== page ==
De Stijl’s models, however, certainly influenced architectural practice to a large degree. Today it is quite common to illustrate architectural ideas with models. The importance, too, which this group attributed to color in architecture is of great cogency today—after so many years of the almost exclusively white-on-white-ideology of the International Style. (Color in architecture today can no longer be a merely artistic-esthetic problem. It should be based on medical, psychological, and biological studies.)

De Stijl advocated a rather static concept of architecture. But the concept of a harmonic, ideal balance can hardly fit the dynamic development of the environment and an ever-changing world. Mondrian’s belief in a final harmony of man’s surroundings and his life is characteristic. He writes in 1927: “The application of the laws (denaturalization) will eliminate the tragic outlook of buildings, streets, and cities. Joy, moral and physical joy . . . will spread through the contrast of proportions, dimensions, and colors, of material and space. . . . With some good will it will be not too difficult to build a paradise on earth.”

Though many architects at that time had similar ideas of improving mankind through hygienic and better architecture, they were more and more preoccupied by new social and utilitarian aspects of daily problems. Modern architecture in Holland, at the beginning esthetically influenced by de Stijl, developed into a new movement called “Neue Sachlichkeit” (new objectivity). One of the most outspoken members of this movement, later named the International Style, was J. J. P. Oud. He left de Stijl in 1921. He acknowledged the esthetic achievements of de Stijl and considered them of the greatest importance as the basis of a new way of thinking in architecture, but for him the social validity of this new way had to be proved in real life. Objective architecture was the ultimate goal as it was for de Stijl—but for Oud it was evident that such objectivity could only be realized through “continuous and actual contact with society and its logical development.” He and this movement wanted to solve the problems in a scientific manner, with utmost accuracy. They therefore condemned imprecise and picturesque materials and forms and praised the fascination of new materials: the clarity and clearness of glass, bright and shining surfaces, sparkling steel.

Oud and his combatants attacked with particular violence the School of Amsterdam. The architects of this group specialized in the design of facades of big. housing developments. The developers made the distribution and the layouts of the apartments themselves. The architects were hired to design only the elevations. To accept and to do this kind of work was considered a crime by the functionalists since it was against one of the basic rules of Modern Architecture: "The outside must be developed from the inside. Nonetheless, some of the achievements of the School of Amsterdam, especially the work of de Klerk, are very interesting. The compositions of the elevations were more oriented towards the street than towards the building. The emphasis was here upon shaping and defining the character of the street, the appearance of public space—a concern which is of growing importance today. For the International Style the character of public space was more or less an accidental by-product. The pseudoscientific objectivity of the functionalists seems sometimes as one-sided as the extremely individualistic designs of the School of Amsterdam. But the functionalists recognized the necessity and importance of an analytical approach to architecture, of social commitment and involvement, and of a sound architectural theory—and they worked according to their discoveries. It is the work of these architects, the buildings designed and constructed in this new spirit, which made Dutch architecture between the world wars internationally famous.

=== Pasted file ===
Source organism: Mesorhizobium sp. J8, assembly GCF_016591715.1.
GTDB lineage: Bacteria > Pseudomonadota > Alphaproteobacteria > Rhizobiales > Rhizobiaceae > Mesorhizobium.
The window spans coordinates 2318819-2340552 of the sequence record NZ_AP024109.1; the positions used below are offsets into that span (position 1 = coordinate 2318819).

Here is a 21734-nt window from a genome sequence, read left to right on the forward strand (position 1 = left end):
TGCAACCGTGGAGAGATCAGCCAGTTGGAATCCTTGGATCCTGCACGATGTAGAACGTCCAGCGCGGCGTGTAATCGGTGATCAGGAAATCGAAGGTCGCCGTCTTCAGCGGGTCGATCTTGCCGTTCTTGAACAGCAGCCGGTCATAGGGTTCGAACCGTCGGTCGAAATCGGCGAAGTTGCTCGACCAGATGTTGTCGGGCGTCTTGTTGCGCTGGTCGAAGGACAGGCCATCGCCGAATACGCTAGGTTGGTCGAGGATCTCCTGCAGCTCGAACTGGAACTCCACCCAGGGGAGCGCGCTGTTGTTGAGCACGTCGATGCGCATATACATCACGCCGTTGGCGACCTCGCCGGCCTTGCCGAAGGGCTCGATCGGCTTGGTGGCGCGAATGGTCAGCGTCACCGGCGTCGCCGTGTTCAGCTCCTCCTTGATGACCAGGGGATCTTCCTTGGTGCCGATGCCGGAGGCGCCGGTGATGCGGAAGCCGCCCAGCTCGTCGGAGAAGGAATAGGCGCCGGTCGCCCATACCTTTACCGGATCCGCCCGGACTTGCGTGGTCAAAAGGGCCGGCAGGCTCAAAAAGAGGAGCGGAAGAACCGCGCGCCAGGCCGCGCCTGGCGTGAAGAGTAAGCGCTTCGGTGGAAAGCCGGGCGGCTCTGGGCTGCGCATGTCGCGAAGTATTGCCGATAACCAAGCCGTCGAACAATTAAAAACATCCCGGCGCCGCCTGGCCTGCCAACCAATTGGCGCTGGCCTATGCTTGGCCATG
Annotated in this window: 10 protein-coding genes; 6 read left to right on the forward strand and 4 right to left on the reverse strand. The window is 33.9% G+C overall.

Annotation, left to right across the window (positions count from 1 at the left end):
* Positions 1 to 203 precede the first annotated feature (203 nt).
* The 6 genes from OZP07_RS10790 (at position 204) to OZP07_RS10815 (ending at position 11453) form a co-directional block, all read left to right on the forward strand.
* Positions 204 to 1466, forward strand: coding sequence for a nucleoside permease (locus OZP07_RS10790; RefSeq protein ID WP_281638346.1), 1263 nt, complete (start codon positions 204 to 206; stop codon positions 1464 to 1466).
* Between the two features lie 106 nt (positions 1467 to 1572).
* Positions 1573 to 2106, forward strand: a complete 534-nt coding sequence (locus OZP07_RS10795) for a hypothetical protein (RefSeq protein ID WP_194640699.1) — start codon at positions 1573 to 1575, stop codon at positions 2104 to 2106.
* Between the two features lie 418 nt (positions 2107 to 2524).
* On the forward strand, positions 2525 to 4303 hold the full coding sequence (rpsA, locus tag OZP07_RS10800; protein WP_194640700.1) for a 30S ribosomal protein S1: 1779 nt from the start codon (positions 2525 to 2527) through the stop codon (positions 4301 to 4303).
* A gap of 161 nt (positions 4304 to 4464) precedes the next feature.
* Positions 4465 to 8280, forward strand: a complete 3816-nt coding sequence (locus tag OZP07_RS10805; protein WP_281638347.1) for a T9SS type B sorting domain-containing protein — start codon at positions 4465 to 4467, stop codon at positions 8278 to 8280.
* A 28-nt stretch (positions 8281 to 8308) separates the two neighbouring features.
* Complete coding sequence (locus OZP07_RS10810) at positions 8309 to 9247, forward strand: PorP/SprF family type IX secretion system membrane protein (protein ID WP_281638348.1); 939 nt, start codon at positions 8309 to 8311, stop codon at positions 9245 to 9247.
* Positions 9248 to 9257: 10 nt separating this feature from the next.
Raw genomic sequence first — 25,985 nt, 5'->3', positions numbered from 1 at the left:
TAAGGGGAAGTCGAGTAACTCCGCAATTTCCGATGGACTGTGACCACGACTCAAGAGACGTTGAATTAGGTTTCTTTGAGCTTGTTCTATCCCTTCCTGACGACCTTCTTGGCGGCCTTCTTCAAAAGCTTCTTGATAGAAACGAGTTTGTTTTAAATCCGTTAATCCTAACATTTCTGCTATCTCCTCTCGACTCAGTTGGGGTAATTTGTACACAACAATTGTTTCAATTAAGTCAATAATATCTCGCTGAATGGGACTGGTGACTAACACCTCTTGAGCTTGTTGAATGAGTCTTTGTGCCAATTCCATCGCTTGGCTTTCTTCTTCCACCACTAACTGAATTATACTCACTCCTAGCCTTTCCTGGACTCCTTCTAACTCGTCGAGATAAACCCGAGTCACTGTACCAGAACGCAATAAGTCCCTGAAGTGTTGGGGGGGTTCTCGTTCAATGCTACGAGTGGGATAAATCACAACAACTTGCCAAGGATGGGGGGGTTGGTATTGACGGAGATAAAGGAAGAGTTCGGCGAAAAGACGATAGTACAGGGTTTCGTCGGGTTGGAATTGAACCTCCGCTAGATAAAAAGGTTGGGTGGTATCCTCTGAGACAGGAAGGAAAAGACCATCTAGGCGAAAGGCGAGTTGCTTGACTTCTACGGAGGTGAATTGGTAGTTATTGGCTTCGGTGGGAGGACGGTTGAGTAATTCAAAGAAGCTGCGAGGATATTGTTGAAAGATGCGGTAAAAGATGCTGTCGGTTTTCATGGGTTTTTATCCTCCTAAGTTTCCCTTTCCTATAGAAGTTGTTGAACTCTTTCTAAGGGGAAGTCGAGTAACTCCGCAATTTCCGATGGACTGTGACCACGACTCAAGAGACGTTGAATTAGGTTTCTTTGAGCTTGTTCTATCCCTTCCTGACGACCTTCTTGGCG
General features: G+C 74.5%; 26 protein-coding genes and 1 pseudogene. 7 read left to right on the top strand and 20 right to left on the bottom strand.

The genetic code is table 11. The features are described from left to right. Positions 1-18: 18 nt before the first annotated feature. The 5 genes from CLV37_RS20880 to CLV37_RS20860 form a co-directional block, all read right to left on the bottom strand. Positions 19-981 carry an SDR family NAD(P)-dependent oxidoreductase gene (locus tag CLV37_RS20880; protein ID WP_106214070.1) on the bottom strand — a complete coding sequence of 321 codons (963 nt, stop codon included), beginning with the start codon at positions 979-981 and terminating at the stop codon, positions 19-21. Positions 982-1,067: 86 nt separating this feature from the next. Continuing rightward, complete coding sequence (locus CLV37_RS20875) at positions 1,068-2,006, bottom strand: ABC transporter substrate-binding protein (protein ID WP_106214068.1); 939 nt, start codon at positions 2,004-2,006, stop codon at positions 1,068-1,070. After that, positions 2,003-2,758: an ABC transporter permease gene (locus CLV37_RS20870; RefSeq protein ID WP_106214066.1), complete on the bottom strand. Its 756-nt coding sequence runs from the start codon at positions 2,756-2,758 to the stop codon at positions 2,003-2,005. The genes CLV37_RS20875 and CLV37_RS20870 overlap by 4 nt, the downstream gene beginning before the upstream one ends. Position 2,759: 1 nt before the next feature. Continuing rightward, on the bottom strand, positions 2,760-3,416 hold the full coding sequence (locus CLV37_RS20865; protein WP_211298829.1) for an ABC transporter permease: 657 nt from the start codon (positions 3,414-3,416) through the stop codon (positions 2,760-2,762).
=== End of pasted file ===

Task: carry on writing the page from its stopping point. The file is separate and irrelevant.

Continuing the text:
The central theme of all the discussions among architects during that period was public housing, housing for the masses. The socioeconomical circumstances gave this problem such an importance. At the beginning of the century the living conditions of the working class are described as disastrous. Solving the housing problem before and after World War II was a question which affected the nation’s entire economy. Private market and government-controlled construction of housing often had to be readjusted in order to find a politically workable balance. Housing was therefore a key to Holland’s political life. The architect van Loghem describes the position of many architects around 1930 in the following way: “We are artists and not politicians . . . this does not exclude that the entire substance of our creative thinking concentrates on the idea of social change.” Though only a few architects were actually members of a political party—it is this active political (“political” in a wider sense) commitment, this active involvement in social problems, this reflective awareness and consciousness of historic processes of society and a true sense of duty, which provided the architectural misconceptions and failures.